November 27, 2008 Leave a comment
For the sake of the premise, I’ll pretend I’m not working this Thanksgiving day. Another part of the premise is that you are a writer without access to an editor. From the blog “Adventures in Editing,” here are 3 Tips for Editing Your Own Work:*
Editing your own writing is never easy; that’s why some people pay me to do it for them. But if you have a firm grasp on the basics of spelling and grammar, you’re not intimidated by dictionaries and style guides, and you’re willing to take the time to actually edit rather than “read-it-real-fast-one-time-and-hope-I-catch-everything,” you can make a significant difference in the quality of your writing.
Here are three methods I use to edit my work. These tips will help you approach your work with fresh eyes and a new perspective, which is exactly what you need to catch mistakes in your writing.
1. Set it aside.
Don’t write your last word and then go right back to page one and begin editing. Set the work aside for as long as you reasonably can. Hopefully you will be able to wait at least twenty-four hours. If you can wait a week or a month, do it. Even if you can only take an hour, do it. Go for a walk, do a load of laundry, watch a movie. When you come back and sit down to edit you’ll see your work with new eyes and catch errors you might have missed otherwise.
2. Read it out loud.
This trick is especially useful for catching any awkward phrasing. If you’re reading merrily along and suddenly your tongue is twisted, you may have some rewriting to do. Reading aloud can also help you spot repetitious passages and bland sentence structure.
3. Make it look different.
This is especially useful if you’ve already made one or two editing passes and you want to make sure you didn’t miss anything. Print the document out if you can. Errors you might miss on the computer screen will jump out from a printed page. If you can’t print your 300-page novel, try changing the font and/or font size (or even the color) and then edit on screen. Change the page size. Change the margins. Altering the appearance will give you fresh eyes for the document and help you see errors you hadn’t noticed before.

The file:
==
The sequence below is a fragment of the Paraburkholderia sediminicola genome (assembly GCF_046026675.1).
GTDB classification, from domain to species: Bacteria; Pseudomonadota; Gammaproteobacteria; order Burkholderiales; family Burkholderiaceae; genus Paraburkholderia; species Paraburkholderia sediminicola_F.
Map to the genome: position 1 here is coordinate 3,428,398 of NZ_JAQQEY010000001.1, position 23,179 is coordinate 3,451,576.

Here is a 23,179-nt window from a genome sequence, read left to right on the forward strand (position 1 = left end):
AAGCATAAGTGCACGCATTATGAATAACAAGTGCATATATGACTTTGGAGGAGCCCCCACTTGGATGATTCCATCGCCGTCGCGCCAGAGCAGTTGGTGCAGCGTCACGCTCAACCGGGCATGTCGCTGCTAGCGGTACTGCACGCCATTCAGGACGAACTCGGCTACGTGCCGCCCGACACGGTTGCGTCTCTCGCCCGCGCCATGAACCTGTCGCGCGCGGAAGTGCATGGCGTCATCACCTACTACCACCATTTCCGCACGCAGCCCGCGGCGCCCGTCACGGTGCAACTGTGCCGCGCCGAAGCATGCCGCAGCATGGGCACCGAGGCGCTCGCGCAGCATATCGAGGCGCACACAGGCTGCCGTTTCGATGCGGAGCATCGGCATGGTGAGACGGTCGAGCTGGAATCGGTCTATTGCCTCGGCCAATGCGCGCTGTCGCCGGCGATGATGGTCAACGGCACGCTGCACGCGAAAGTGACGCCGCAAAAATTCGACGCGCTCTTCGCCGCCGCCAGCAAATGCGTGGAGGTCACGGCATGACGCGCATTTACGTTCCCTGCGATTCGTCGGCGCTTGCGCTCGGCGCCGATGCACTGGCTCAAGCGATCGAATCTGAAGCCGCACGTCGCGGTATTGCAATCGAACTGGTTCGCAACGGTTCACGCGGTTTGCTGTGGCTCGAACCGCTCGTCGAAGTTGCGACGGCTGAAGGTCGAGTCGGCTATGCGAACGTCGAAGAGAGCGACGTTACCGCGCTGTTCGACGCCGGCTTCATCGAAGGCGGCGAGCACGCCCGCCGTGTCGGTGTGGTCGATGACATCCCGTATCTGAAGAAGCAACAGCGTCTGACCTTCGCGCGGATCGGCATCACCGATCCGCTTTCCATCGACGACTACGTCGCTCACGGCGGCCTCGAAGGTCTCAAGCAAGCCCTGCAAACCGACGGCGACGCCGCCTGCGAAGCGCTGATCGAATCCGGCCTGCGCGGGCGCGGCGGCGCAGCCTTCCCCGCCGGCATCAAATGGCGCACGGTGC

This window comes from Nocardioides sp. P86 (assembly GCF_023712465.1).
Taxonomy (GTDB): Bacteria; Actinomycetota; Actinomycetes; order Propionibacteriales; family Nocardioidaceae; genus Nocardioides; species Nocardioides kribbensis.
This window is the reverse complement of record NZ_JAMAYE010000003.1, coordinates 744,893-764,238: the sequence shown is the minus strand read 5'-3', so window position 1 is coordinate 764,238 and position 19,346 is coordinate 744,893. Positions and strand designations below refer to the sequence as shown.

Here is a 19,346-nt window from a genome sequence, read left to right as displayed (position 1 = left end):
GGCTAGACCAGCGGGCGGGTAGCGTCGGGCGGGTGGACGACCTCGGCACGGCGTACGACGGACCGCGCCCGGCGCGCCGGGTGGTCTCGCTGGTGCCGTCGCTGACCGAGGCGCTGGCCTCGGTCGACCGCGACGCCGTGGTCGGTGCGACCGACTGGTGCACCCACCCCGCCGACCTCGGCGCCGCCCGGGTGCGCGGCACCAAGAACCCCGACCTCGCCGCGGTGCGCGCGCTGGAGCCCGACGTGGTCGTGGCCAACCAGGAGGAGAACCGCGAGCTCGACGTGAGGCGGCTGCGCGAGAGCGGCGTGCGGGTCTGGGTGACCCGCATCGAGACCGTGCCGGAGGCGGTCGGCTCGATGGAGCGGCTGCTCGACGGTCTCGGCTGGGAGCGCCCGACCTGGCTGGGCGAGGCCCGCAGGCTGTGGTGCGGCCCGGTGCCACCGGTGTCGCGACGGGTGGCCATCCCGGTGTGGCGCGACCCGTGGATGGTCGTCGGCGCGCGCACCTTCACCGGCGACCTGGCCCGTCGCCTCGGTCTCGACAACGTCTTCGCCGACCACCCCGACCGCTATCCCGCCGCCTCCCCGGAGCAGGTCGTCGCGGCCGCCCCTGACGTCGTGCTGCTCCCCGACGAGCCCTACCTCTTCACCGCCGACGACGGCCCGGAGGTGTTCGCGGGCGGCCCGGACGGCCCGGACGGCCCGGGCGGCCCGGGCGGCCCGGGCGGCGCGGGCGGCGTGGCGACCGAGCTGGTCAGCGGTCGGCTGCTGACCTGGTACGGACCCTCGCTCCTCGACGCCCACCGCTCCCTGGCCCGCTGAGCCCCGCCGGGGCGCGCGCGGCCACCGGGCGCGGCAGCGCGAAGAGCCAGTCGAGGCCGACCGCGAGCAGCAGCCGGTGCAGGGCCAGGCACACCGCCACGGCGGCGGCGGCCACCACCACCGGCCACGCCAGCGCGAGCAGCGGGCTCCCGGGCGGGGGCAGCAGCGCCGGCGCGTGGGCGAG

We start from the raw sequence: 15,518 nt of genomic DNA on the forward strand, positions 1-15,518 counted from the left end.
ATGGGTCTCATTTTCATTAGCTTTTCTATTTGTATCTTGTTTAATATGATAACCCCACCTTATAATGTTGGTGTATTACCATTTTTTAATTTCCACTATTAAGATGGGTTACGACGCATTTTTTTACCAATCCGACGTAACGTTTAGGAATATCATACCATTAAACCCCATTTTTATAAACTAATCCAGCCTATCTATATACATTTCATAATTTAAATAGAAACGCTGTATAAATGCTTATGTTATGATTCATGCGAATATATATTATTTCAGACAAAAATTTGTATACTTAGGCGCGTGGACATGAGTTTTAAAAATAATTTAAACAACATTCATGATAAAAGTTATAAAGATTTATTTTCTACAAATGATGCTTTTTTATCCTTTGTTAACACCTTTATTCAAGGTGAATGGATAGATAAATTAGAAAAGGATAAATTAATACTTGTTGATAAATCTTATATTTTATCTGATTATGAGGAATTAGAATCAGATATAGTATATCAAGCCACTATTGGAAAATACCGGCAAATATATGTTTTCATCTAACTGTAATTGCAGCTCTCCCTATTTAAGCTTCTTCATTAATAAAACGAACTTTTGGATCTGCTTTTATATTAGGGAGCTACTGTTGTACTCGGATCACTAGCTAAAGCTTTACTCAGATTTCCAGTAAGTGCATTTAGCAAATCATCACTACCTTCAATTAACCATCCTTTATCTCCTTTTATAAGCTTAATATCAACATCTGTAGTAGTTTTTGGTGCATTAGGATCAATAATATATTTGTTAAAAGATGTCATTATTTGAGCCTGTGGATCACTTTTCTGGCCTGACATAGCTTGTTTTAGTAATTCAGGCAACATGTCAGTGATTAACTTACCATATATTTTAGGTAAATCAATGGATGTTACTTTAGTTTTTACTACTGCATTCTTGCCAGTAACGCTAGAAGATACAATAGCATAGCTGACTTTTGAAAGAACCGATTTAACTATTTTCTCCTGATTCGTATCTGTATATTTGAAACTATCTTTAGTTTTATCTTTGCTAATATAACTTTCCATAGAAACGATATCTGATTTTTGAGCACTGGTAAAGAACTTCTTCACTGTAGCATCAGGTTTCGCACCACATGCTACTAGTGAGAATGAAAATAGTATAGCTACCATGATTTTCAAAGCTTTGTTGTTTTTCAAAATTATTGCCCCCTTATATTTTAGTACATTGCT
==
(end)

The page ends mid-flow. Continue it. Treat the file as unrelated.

When editing your own work, anything you can do to approach things from a fresh perspective will help you. Try these tips, and please share any of your own favorite methods.
* Chicago tells us not to use complete titles the way I just did:
8.185 Title not interchangeable with subject
The title of a work should not be used to stand for the subject of a work.
Dostoevsky wrote a book about crime and punishment. (Not . . . about Crime and Punishment)
Edward Wasiolek’s book on Crime and Punishment is titled “Crime and Punishment” and the Critics.
In their book The Craft of Translation, Biguenet and Schulte . . . (Not In discussing The Craft of Translation, Biguenet and Schulte . . .)
But I don’t like that rule.